Mean currency reversion is the tendency of a currency’s foreign exchange price to revert back to a natural level over time, based on its forward and spot interest rates, and the relative inflation rates of the nations being examined. The end result is that an investor can take a look at the fundamentals of currency exchange rate to determine if there is a discrepancy, and asses the risks associated with this discrepancy. Most importantly, by understanding how it is that a currency’s price today compares to its fundamental value, we can look to see if a currency bubble exists, and therefore threatens our personal portfolios.
The first step to determining a currency’s fair value is to evaluate its fair price against its main trading partners as a function of its inflation rate and interest rate. This is accomplished by evaluating something called ‘interest rate parity’. Specifically, we want to see that the currency price reflects the opportunity costs of putting funds into a savings account in another denomination, after taking inflation into account.
Since an investor should theoretically be able to earn the same amount of money by holding funds in a savings account for either currency pairing, we should see that the currency prices balance out as a function of their exchange rate, plus the difference in interest rates between the two countries’ savings accounts.
From there, we will immediately see that there is a discrepancy between the prices listed by banks, and the calculated amount that we’ve just found. This difference represents the currency’s ‘risk premium’. The trick for an investor is to then look back over time to see how large that premium has traditionally been, and use an average to determine that consistent level that the country will usually return to over time.
This average risk premium amount is known as the mean reverting level, and will present us with an indication of how far apart the real exchange rates between two countries will often remain. By understanding this relationship between currencies as a function of interest rate differentials and risk premiums, we can then take a step further to interpret how it is that the relationship between real prices and expected prices can indicate a pricing bubble.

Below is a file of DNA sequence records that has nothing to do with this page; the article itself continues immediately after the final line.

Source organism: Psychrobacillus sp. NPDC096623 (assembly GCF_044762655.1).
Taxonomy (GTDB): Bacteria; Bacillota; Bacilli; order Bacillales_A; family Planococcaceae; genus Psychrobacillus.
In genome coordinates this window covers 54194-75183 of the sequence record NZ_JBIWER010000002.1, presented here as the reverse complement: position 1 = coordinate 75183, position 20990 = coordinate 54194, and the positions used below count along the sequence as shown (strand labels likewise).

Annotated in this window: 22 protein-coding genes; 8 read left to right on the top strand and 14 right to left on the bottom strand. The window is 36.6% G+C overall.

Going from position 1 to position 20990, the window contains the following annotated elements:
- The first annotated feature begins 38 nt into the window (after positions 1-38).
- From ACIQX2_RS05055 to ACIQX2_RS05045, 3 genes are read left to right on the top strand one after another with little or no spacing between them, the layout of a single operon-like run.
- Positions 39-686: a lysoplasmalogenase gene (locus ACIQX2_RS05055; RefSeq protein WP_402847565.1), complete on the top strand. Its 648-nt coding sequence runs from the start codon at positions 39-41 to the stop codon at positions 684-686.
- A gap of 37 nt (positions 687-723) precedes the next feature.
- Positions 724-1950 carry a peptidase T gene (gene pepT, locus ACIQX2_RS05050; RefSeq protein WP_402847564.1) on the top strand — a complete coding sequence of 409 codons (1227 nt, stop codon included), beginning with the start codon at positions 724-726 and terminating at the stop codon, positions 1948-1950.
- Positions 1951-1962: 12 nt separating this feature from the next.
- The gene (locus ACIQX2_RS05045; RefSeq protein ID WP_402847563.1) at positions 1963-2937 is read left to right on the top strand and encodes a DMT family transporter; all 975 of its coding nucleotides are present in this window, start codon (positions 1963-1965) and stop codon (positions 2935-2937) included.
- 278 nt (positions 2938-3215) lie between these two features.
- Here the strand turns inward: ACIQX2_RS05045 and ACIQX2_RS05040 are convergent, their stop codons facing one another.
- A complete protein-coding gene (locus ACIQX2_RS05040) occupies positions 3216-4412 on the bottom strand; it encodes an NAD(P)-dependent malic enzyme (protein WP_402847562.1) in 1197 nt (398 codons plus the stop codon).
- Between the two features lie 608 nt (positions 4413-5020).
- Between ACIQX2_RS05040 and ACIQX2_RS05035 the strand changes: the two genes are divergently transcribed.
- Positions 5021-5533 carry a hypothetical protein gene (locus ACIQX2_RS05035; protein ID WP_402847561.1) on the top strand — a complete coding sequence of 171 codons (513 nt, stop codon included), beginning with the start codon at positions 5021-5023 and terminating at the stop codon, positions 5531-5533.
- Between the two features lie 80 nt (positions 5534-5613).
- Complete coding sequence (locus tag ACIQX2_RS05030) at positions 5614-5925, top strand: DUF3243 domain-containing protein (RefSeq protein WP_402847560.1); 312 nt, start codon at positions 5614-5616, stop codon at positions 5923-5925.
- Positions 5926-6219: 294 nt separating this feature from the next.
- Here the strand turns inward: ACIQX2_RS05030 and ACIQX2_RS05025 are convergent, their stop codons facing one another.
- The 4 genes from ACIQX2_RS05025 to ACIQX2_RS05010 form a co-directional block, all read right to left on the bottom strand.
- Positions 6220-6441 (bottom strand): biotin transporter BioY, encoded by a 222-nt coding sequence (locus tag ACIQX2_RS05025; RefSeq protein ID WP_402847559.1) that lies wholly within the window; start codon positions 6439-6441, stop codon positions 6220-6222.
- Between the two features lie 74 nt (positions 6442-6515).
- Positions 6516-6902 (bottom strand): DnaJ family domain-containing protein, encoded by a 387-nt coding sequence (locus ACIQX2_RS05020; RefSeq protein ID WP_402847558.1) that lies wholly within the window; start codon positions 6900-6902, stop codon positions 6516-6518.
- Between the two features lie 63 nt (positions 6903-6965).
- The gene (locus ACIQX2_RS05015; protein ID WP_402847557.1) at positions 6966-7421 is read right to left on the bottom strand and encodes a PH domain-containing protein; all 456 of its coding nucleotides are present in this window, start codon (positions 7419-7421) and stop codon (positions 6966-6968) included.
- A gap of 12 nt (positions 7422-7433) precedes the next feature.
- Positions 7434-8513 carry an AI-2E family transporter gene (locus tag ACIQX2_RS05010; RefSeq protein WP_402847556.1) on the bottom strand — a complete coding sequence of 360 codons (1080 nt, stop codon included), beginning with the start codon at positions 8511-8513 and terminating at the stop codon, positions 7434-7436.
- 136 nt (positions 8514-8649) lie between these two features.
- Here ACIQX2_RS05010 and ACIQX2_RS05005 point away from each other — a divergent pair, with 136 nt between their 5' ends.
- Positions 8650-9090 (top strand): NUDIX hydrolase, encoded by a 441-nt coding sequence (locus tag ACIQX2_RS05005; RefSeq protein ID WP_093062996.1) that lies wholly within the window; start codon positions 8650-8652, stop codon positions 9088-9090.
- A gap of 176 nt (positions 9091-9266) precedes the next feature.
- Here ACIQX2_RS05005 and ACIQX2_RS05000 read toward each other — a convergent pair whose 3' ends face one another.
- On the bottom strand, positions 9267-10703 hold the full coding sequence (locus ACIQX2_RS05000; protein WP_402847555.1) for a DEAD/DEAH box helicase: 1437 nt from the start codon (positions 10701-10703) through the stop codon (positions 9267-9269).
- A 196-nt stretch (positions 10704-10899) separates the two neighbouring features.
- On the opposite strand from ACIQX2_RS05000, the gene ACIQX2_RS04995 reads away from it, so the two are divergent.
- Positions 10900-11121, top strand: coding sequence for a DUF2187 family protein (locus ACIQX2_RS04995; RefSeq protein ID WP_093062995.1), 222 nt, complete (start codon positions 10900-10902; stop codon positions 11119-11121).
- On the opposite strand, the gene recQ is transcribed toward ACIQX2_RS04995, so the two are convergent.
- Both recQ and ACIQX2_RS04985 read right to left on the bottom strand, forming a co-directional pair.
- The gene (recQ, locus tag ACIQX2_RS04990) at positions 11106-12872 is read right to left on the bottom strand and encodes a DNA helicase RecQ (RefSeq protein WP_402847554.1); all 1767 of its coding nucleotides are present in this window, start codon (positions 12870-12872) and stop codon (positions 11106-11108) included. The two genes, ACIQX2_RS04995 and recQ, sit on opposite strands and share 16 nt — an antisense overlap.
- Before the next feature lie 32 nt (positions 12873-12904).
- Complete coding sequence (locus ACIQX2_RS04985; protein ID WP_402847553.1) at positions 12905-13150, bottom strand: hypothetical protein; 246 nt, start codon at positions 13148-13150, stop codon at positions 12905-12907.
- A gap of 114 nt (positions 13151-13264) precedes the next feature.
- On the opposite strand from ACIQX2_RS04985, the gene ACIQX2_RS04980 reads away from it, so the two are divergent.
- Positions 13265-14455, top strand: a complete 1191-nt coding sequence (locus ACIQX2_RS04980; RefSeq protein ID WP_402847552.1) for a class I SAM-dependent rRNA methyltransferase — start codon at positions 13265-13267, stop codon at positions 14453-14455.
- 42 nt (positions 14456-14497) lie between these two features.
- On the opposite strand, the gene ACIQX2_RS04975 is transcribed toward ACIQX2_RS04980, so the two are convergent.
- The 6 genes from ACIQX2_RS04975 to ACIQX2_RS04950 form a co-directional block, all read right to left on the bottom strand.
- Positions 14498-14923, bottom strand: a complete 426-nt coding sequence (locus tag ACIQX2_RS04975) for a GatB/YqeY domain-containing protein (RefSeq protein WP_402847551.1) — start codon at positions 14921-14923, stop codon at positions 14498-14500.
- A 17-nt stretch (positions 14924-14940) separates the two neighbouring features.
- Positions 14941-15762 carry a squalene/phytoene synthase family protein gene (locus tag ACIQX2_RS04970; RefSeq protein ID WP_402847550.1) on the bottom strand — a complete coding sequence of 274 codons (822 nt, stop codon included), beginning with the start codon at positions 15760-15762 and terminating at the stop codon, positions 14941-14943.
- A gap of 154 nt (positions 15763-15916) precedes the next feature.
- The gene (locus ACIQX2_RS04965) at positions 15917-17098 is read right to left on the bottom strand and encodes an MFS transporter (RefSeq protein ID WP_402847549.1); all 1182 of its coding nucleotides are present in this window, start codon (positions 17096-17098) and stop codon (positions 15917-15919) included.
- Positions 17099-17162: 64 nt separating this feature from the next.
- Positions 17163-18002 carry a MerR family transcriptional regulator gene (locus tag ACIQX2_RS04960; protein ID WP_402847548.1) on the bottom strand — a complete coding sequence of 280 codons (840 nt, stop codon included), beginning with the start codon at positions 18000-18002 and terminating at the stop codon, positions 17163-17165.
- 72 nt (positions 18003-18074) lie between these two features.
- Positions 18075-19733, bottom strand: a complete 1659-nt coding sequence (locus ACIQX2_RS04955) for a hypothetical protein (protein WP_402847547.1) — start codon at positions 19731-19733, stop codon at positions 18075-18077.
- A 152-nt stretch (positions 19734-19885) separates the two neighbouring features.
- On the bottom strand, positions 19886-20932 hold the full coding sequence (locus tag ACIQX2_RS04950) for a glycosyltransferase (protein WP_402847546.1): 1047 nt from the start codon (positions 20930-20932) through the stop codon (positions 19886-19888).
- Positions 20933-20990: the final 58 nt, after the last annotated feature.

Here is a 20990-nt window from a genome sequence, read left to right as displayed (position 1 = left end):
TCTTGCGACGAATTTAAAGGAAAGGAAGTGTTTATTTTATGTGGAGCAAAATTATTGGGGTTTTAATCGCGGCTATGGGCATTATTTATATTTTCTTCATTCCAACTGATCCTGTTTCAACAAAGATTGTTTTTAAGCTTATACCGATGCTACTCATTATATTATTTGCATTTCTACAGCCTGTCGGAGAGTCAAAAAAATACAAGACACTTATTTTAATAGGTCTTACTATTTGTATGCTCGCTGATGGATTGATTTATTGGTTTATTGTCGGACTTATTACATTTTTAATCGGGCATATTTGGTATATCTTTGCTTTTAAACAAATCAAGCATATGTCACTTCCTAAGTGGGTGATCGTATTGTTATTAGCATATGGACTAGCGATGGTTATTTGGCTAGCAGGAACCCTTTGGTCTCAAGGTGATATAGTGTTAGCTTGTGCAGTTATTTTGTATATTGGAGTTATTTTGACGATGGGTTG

To evaluate the exchange rate of a currency against its mean reverting level, we need to look for indications of excess that demonstrate risk. This is accomplished by evaluating the change in the country’s risk premium over time. If we see that the difference between two countries’ risk premiums are decreasing, we need to understand why this is, because it might indicate that a correction is about to take place. We can accomplish this by evaluating the sources of change that impact a country’s currency premium. Specifically, we want to see that a risk premium has been decreasing as a result of a federal government improving its financial positioning.
This includes the establishment of additional funds in an FX reserve fund to support the integrity of demand for the riskier currency, a decreasing inflation rate, reduced volatility in equity markets (to show stable investment demand for currencies), and the maintenance of a stable terms of trade, suggesting that the export/import markets of the country are stable. Alternatively, seeing the degradation of these aspects of an economy can suggest that a risk premium should actually be increasing, and that the currencies are mis-priced.
The end result is a risk that a correction could actually create a self-perpetuating currency crisis that will send the economy further into a recession based on its inherent stability. Such has been the case multiple times in the past for countries in Asia and Latin America, and will likely continue to be examples of currency risks into the future.